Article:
Institutes have university level status

- Diplomas and undergraduate degrees.


- Diplomas and degrees to PhD.

Diploma level courses are seen as being applicable for occupations at the advanced technician level. Diploma courses have a vocational rather than an academic focus and are designed to be terminal in nature, leading directly to employment.

Entrants to diploma level courses are overwhelmingly graduates from academic senior secondary schools, although it is possible for those from technical/vocational senior secondary schools to gain entry.

· Other programs

Also included in the category of postsecondary programs might be the non-formal programs of vocational and skills training provided by government and private entities, and industry training centres. Students at such centres may not have completed their secondary schooling, but have left school.

The Ministry of Labour and Social Welfare, through the Department of Manpower Training has 31 (BLK) Worker Training Centres offering a variety of programs:

· Initial Training Programs

(1 year)

· Single skill training

(2-3 months)

· Multiskill training integrated

(3 years)

· Short upgrading programs (8)

Groups of medium sized companies have combined to establish group training units (CGTU). Up to 40 companies are served by each CGTU. A total of 75 CGTUs have been established in Java and Sumatra, covering about 300,000 employees. (9)

The role of private Indonesian training colleges is most significant. These offer a wide variety of short and medium term training courses. Private training colleges are closely attuned to the employment market and offer courses in response to demand. It is noted that about 20,000 such institutions exist and range from small shop-front centres to substantial urban institutions. It has been estimated that about 4.5 million students annually enrol in programs provided by private training colleges, and this sector has experienced strong growth. (10)


The scope for articulation of technical and vocational education students in Indonesia is significant but its practicalities are complicated, and not easily implemented on a wide scale at this time.

Entry to government university undergraduate degree courses from technical/vocational senior secondary schools is not possible, and reflects the intense pressure for places, which go to the most able students from academic stream senior secondary school graduates.

The possibility of entry to a government polytechnic diploma increases somewhat, but even here students from academic senior high schools tend to get more offers for placement. It appears that this is currently being looked at and may result in some modifications to the technical/vocational senior secondary school courses, possibly a bridging program for those desirous of entering a polytechnic. (11)

Generally, there is little scope for a polytechnic diploma graduate to articulate to a degree program at a government university, although this is looked at on a case by case basis. The numbers of students using this route is understood to be very small. (12)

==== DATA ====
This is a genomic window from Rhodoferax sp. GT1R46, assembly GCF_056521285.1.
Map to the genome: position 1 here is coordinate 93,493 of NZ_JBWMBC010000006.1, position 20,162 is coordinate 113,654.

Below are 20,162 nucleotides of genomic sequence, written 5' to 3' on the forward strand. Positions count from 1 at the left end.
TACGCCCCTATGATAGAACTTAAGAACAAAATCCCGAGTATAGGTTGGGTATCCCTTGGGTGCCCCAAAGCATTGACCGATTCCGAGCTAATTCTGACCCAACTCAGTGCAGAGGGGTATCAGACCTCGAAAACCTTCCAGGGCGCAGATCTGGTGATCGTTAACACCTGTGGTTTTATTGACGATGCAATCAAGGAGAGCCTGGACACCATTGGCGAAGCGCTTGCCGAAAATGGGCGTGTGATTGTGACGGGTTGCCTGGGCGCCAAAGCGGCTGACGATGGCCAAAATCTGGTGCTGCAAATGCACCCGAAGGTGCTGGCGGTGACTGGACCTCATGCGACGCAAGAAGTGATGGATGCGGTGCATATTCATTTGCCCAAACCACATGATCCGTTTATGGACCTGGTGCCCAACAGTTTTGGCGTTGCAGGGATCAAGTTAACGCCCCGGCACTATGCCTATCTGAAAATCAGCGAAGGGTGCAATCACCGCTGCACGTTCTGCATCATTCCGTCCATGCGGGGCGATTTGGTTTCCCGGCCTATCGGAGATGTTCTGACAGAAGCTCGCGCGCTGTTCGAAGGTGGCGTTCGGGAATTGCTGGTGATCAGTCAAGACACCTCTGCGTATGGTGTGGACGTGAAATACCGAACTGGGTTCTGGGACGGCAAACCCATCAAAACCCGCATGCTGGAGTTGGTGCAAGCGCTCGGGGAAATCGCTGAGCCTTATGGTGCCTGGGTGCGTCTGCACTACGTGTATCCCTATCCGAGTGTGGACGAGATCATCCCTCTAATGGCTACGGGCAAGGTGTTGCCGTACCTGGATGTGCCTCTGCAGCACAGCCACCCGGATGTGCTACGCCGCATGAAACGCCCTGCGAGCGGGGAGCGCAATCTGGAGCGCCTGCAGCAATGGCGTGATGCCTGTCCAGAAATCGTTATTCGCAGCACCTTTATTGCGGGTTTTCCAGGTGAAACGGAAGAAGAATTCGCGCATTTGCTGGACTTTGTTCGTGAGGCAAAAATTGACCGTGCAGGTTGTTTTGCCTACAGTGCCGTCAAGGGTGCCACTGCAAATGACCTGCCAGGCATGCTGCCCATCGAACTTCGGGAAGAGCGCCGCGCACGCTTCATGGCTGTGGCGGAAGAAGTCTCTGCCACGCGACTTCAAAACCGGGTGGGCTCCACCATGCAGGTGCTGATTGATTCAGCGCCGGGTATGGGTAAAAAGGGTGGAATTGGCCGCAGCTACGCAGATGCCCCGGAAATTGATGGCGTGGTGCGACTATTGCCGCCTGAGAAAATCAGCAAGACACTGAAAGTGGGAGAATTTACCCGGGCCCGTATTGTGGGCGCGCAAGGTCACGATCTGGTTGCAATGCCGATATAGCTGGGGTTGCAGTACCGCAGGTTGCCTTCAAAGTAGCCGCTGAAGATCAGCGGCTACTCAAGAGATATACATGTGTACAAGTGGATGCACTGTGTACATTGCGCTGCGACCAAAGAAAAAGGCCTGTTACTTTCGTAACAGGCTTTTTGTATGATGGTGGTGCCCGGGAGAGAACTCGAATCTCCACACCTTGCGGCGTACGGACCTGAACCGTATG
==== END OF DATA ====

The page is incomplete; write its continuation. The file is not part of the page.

There are some exceptions to this situation. If a student has the means, it is possible for students to circumvent the limited funded places at some government universities, including Universitus Indonesia (University of Indonesia), and gain entry to degree courses via fee paying extension programs. Extension programs are available to both school leavers and mature age students.

The situation in the private education sector is somewhat different. Some Indonesian private vocational colleges have links with private universities. If a graduate from a private vocational college has the ability, and the financial means, articulation/entry to a private university is possible.

The necessity to extend the availability of secondary and tertiary education in Indonesia is very great, but the resources to permit this to occur are limited, providing significant support of private education. (13) The need to improve the quality of education is also a matter for debate in Indonesia and is cause for priority consideration.

The extent of the need to expand provision of education might be seen by reference to the educational attainment of the Indonesian workforce:

Indonesian Workforce


Education Level Attained 1994


No schooling


Incomplete primary


Primary School


Junior Secondary


Senior Secondary (Academic)


Senior Secondary (Vocational)




Undergraduate Degree


By reference to the above table it is apparent that by 1994 only about 22% of the workforce had participated in schooling beyond primary level. Clearly the ability of the Indonesian economy to advance in a number of sectors is restrained by human resources.

Technical and vocational education is under significant pressure to improve the relevance of courses. The Link and Match policy promulgated in 1993 by Prof Ing Wardiman Djojonegoro, the then Minister of Education and Culture, encouraged greater links between education and the world of work, particularly at the senior secondary level. (15)

There is an awareness that future planning will require an education and training system that is more directed at the ongoing needs of industry and commerce, by way of flexibility of multiple entry and exit points. (16)